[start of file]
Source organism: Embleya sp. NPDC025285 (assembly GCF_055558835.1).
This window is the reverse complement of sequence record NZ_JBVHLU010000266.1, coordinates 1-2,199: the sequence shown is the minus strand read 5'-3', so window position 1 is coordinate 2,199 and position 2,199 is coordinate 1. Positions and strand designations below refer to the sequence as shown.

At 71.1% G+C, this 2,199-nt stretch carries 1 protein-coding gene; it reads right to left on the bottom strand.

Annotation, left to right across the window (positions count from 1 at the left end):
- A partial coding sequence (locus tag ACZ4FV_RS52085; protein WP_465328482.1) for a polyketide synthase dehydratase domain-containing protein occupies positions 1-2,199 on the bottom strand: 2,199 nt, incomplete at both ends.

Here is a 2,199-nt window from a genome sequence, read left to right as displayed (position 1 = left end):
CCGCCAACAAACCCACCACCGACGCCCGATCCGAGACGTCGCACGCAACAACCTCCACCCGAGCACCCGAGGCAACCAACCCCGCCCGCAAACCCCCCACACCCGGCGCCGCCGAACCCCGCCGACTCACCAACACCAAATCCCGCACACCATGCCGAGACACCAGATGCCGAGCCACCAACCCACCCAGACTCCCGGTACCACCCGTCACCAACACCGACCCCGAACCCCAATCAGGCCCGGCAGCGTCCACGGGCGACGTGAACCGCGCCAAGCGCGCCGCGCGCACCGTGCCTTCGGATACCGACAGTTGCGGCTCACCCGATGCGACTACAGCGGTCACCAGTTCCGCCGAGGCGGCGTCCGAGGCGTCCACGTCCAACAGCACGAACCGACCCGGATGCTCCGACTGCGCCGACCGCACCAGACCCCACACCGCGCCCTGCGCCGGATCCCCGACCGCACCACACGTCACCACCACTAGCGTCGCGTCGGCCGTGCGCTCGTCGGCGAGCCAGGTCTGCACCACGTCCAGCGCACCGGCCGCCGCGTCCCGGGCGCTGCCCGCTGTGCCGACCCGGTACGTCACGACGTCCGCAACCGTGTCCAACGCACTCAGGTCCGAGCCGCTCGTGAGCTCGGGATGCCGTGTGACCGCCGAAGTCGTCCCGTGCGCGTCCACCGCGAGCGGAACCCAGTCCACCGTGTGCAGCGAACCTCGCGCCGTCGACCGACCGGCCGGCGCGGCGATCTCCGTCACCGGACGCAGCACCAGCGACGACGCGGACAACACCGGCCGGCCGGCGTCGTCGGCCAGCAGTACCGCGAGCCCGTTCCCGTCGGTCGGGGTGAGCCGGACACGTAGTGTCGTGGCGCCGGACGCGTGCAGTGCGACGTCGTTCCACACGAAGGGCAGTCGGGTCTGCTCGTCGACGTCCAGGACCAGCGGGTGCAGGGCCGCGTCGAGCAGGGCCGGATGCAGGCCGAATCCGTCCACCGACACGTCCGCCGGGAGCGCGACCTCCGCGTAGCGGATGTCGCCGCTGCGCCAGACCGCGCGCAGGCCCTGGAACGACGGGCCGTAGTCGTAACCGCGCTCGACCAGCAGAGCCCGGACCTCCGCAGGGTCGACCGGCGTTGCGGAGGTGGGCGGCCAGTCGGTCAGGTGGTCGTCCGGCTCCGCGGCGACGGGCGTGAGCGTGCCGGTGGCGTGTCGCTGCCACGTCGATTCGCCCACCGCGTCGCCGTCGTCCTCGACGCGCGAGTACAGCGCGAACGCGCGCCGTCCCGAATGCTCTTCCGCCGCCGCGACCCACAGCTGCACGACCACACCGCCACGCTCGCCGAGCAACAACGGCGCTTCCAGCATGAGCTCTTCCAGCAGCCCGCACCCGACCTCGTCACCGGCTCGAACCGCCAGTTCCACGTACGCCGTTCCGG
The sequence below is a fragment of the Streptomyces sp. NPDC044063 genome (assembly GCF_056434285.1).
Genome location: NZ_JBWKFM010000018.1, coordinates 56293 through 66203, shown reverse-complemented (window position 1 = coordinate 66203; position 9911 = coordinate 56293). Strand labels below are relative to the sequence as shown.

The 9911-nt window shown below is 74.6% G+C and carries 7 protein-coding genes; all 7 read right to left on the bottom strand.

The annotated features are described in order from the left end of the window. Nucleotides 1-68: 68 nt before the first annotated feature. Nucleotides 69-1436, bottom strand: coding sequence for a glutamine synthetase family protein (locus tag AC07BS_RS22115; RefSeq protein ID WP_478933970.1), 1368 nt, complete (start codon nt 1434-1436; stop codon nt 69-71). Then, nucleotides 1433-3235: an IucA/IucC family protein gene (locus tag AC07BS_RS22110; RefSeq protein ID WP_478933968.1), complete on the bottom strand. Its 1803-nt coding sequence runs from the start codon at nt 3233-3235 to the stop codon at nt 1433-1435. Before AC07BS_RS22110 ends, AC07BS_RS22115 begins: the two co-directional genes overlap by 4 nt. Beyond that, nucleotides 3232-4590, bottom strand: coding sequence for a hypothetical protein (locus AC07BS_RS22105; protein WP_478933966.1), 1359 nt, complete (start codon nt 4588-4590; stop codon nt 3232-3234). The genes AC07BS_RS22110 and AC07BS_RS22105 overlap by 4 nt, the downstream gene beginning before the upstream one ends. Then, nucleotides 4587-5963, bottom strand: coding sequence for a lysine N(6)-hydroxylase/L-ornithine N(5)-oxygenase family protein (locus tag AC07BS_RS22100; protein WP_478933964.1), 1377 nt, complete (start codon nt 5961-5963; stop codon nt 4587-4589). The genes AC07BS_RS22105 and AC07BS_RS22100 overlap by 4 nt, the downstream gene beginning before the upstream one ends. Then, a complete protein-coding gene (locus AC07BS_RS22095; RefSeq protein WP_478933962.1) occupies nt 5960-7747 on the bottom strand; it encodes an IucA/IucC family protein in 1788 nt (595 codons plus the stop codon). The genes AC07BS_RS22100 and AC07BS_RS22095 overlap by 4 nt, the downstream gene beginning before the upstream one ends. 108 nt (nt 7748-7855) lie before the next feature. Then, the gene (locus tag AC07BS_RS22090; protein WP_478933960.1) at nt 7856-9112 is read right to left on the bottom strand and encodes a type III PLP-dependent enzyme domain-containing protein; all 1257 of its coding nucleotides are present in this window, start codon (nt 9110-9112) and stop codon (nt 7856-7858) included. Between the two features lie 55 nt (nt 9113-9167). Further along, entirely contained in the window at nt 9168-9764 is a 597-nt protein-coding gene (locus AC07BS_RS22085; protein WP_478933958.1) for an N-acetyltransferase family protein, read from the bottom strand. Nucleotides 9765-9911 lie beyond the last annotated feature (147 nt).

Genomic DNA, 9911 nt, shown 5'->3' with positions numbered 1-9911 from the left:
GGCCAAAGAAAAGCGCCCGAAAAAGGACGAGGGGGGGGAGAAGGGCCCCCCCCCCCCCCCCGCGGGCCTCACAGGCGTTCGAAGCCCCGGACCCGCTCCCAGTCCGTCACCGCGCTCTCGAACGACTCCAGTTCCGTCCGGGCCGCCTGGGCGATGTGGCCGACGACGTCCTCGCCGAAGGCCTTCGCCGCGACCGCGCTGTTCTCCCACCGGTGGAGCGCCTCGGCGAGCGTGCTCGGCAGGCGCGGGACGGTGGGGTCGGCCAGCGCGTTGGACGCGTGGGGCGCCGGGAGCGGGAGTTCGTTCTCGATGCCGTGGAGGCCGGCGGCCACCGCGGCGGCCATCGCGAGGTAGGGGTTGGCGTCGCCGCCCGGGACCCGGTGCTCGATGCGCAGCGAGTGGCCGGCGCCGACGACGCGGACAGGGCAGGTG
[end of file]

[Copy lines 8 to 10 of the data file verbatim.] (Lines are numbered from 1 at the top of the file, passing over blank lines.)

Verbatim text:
The sequence below is a fragment of the Streptomyces sp. NPDC044063 genome (assembly GCF_056434285.1).
Genome location: NZ_JBWKFM010000018.1, coordinates 56293 through 66203, shown reverse-complemented (window position 1 = coordinate 66203; position 9911 = coordinate 56293). Strand labels below are relative to the sequence as shown.

The 9911-nt window shown below is 74.6% G+C and carries 7 protein-coding genes; all 7 read right to left on the bottom strand.